The first DIY project of the year is in the books. It wasn’t a big one, but it’s been awhile since we’ve done a project so it’s nice to ease into it.
This is one of many small projects within the ongoing and rather slow renovation of the finished half of the basement. (Let’s not dwell on the part where I started it almost exactly a year ago.)
We needed more wine storage than we had (don’t judge) but space is at a premium, so I wanted something that would tuck into a corner. As it turns out though, the only appropriate corner for a wine rack was already serving an important purpose.
That’s where the kitty door to the other part of the basement, where important cat activities including using the litter box and theoretically catching mice happen. Not only was I looking for storage but I was also looking for a way to disguise the hole in the wall used for this purpose.
Why not build the wine storage around the cat door?
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I ordered this wall-mounted wine rack for the purpose. It was exactly the right height to sneak under the soffit in that corner and narrow enough to not conflict with the doors there. At less than $100, was also very budget friendly. But this wine rack would be far better described as a kit, rather than a finished product. In other words, it’s cheap but you get what you pay for. It’s made of unfinished pine and just brad nailed together. It also comes with the four vertical pieces assembled but nothing else. So you need to put it all together.
That was fine for me, because I wanted to stain it before we assembled it. I used a new-to-me product by Minwax called Express Color Wiping Stain in Onyx, a true black. It comes in a tube and I think it’s pretty much a water-based gel stain with some polyurethane built in. It worked well, although there were a million nooks and crannies to get into, so it took quite a bit of time to stain.
Once it was stained we assembled it using glue and a brad nailer, and then I went back and filled those brad nail holes and touched up the stain. After it was fully assembled we figured out how many bottle holes we’d have to cut out to provide enough room to line up with the cat door. We were able to go a little skinnier than the original door and just get rid of four bottles in the middle two rows.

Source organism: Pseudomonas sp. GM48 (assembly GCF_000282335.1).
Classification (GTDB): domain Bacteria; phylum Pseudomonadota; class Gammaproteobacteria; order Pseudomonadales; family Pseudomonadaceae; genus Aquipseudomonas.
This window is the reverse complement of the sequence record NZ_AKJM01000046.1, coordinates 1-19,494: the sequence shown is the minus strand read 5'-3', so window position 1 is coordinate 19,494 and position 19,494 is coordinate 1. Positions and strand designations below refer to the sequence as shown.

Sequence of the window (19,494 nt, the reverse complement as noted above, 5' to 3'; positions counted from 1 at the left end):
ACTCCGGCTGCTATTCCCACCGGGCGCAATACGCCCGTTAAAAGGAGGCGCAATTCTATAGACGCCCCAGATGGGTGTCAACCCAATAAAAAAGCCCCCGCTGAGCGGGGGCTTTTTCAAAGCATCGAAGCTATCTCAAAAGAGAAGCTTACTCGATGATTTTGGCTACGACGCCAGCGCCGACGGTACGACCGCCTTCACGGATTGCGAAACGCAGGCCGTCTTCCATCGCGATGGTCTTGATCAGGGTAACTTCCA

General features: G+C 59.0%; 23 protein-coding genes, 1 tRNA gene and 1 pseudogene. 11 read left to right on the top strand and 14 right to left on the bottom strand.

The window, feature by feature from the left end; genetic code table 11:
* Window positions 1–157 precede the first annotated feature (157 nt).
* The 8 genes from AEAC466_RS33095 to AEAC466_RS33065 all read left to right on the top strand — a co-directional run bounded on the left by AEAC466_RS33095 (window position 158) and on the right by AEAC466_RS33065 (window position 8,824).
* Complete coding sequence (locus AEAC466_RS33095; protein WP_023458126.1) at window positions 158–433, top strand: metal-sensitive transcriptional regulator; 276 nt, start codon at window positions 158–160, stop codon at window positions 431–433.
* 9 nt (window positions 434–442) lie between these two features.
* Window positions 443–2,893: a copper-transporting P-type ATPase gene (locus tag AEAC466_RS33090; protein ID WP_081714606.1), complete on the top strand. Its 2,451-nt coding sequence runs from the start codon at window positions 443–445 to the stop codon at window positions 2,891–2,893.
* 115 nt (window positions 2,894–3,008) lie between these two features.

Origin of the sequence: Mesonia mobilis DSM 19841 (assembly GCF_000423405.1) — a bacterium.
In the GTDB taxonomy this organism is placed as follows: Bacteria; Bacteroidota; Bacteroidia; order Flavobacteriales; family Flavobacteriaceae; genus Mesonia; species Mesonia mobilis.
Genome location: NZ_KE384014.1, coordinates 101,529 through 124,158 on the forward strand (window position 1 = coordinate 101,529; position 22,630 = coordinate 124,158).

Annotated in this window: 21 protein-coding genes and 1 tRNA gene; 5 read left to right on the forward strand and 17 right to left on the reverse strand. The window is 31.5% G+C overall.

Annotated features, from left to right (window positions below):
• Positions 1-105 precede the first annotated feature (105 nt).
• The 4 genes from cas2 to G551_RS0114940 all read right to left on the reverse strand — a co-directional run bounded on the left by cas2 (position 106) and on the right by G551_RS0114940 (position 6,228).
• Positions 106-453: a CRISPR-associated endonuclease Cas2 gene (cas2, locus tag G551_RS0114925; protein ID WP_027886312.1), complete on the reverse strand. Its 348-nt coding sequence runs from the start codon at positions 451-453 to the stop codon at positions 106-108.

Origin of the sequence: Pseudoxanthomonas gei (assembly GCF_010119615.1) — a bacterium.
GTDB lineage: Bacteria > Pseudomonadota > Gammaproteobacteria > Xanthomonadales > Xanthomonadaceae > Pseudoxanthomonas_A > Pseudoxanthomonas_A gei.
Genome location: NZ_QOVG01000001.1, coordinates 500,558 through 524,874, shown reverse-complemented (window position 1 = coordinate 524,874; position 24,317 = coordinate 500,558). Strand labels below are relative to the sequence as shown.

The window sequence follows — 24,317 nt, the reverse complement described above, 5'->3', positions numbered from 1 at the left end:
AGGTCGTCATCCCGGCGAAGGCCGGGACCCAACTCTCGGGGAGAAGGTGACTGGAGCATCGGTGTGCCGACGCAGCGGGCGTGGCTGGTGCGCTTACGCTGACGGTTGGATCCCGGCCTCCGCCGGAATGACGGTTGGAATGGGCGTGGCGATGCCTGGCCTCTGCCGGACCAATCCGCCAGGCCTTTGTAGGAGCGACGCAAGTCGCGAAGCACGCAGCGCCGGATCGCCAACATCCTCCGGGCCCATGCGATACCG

Then we used a trim piece that we weren’t using at the bottom to frame a mini header as well as a few little “studs.” Basically the process was exactly like what you’d do to frame an opening for a window or door.
After a little touch-up stain, we placed the wine rack and attached it to the wall. That’s where the wall-mounted part of this wine rack comes in. Although it sits on the floor, it’s not nearly stable enough to support any amount of wine weight, so it must be attache to the wall. We used spacers to accommodate the bottoms of the bottles sticking through a bit.
Fergus, who is a pretty big cat, is thrilled with his classy new passageway. I imagine he fancies himself part cat/king of the house and part sommelier. I’m just happy you can’t see an obvious cat door there anymore. The fact that we’re set for wine for awhile (Mr. Much More Patient insisted we fill most of the rack for the photos) is pretty nice too.
I mentioned that the basement project has been quite a while in the making, but that doesn’t mean we haven’t been plugging away at it. Previously I told you about the light fixtures I made and saved big money on, the fabulous cork floor we installed and a bit about the general plan.